Should this GTX be restored?

December 1, 2008 | By Richard Prince


I have a 1970 Plymouth GTX that was a 440 4-barrel automatic from the factory but has been switched over to a 4-speed 6-pack set-up.

Well, a few years back I accidentally removed a tree from the boulevard with it. I hit it head on and the front end is shaped a bit like a horseshoe now. It’s a unibody, so I’m planning on replacing the entire front clip from a donor car, including the front frame rails, inner fenders, radiator support, suspension, etc. I would like to find one from the same year Road Runner or GTX, but what are my options? Will any B-body of that year work? Are there other years or models I could look at? Thanks for any advice you can lend.


I think the dilemma you face is that any really nice “donor” car that can yield up undamaged examples of the many parts you need to repair your GTX will be too nice a car to sacrifice for parts. If it were 1974 you’d be in a completely different position but it’s 2008 and super clean 1970 B-body Plymouths are not exactly falling out of the trees.

The sad reality is that your smashed GTX is really a donor car and the really clean GTX that could give up its entire front end for your car is the one that should be restored. This is all the more true in light of the fact that your car came with the somewhat pedestrian 440 cid/4barrel and automatic.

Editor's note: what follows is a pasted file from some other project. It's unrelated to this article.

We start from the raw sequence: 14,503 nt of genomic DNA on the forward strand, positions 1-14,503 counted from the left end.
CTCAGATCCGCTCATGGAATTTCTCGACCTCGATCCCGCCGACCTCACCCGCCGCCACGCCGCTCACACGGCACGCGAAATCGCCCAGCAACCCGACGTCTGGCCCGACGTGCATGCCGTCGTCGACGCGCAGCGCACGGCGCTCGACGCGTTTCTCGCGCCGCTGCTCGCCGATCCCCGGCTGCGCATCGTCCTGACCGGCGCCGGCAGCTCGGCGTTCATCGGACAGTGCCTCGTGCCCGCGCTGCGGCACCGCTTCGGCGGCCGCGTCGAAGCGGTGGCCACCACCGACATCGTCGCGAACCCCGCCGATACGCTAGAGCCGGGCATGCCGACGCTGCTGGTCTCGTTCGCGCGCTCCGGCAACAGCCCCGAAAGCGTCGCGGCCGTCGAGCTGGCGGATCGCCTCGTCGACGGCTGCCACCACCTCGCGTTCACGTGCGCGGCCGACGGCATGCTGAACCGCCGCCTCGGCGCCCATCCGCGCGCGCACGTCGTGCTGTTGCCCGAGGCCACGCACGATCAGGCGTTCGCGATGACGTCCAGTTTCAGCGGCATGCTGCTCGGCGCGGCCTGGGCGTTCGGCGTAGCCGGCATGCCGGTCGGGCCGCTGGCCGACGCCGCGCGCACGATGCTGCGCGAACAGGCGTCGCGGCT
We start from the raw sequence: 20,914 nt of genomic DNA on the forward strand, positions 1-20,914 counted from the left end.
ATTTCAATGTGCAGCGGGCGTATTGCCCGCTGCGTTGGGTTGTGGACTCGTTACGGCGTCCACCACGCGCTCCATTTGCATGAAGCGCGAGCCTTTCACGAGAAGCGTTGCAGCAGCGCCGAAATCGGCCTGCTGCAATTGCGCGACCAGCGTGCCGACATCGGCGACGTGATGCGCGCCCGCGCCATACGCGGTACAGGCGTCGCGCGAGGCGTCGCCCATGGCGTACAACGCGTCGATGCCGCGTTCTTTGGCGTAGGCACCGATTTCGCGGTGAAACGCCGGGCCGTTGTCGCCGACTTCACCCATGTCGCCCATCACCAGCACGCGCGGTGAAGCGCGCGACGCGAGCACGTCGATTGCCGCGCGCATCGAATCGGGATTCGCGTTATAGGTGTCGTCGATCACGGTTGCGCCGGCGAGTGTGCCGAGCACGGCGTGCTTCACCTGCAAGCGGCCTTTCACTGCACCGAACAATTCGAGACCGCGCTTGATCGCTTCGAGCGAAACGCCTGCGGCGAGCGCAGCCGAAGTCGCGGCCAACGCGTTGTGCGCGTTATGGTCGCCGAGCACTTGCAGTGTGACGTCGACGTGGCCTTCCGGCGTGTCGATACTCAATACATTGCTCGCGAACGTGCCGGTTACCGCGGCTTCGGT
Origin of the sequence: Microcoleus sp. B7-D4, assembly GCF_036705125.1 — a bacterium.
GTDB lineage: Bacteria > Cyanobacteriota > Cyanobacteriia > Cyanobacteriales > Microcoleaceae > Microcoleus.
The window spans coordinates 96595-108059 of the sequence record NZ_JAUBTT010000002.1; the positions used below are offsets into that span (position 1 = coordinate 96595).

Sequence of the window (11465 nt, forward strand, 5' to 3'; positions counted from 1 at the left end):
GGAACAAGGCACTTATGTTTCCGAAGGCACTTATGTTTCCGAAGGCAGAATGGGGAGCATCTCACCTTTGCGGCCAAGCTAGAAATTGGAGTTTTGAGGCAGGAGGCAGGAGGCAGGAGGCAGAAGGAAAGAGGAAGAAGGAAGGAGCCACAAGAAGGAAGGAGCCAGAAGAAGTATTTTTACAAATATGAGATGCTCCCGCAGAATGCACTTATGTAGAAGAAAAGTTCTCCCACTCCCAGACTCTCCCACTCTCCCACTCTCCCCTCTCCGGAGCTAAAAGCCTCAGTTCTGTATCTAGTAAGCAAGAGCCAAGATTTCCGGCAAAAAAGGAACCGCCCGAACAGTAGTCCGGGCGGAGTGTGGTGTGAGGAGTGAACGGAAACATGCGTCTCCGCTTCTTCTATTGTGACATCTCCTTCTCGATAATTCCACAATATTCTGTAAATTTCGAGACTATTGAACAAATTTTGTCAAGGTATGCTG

But, of course, that’s easy for me to say given that I don’t have any emotional attachment to your smashed GTX.

Solely from the standpoint of time and money, you are clearly better off starting with a GTX that’s not smashed and using what parts you need from your crashed car and then selling the rest.

If you are in love with your car, however, and are thus determined to fix it, then your best bet is to buy a solid donor car. eBay, your local Auto Trader magazine, and word of mouth among your car buddies are all potential sources for the parts car.

As an alternative, many of the parts you need are currently being reproduced but the cost for everything that’s available new, plus the cost for the good used bits that you can’t buy new, will probably add up to more than a decent parts car.

The interchangeability of parts for your GTX gets somewhat complicated and you will thank me immensely if you follow my advice and hold out for a 1970 GTX donor car. Many of the parts from any 1970 B body (Belvedere, Satellite, Road Runner or GTX) will serve your needs but certain large items are GTX only, or GTX and Road Runner only.

Also, there will be plenty of small items that are GTX-specific as well. Plymouth B bodies made in years adjacent to 1970 and Dodge B bodies of the era will yield a lot of useful parts but not as many as a ’70 GTX.

For far more detailed information about parts compatibility than I can provide here, consult “Chrysler Muscle Car Parts Interchange Manual 1968-1974,” written by Paul A. Herd and published by Motorbooks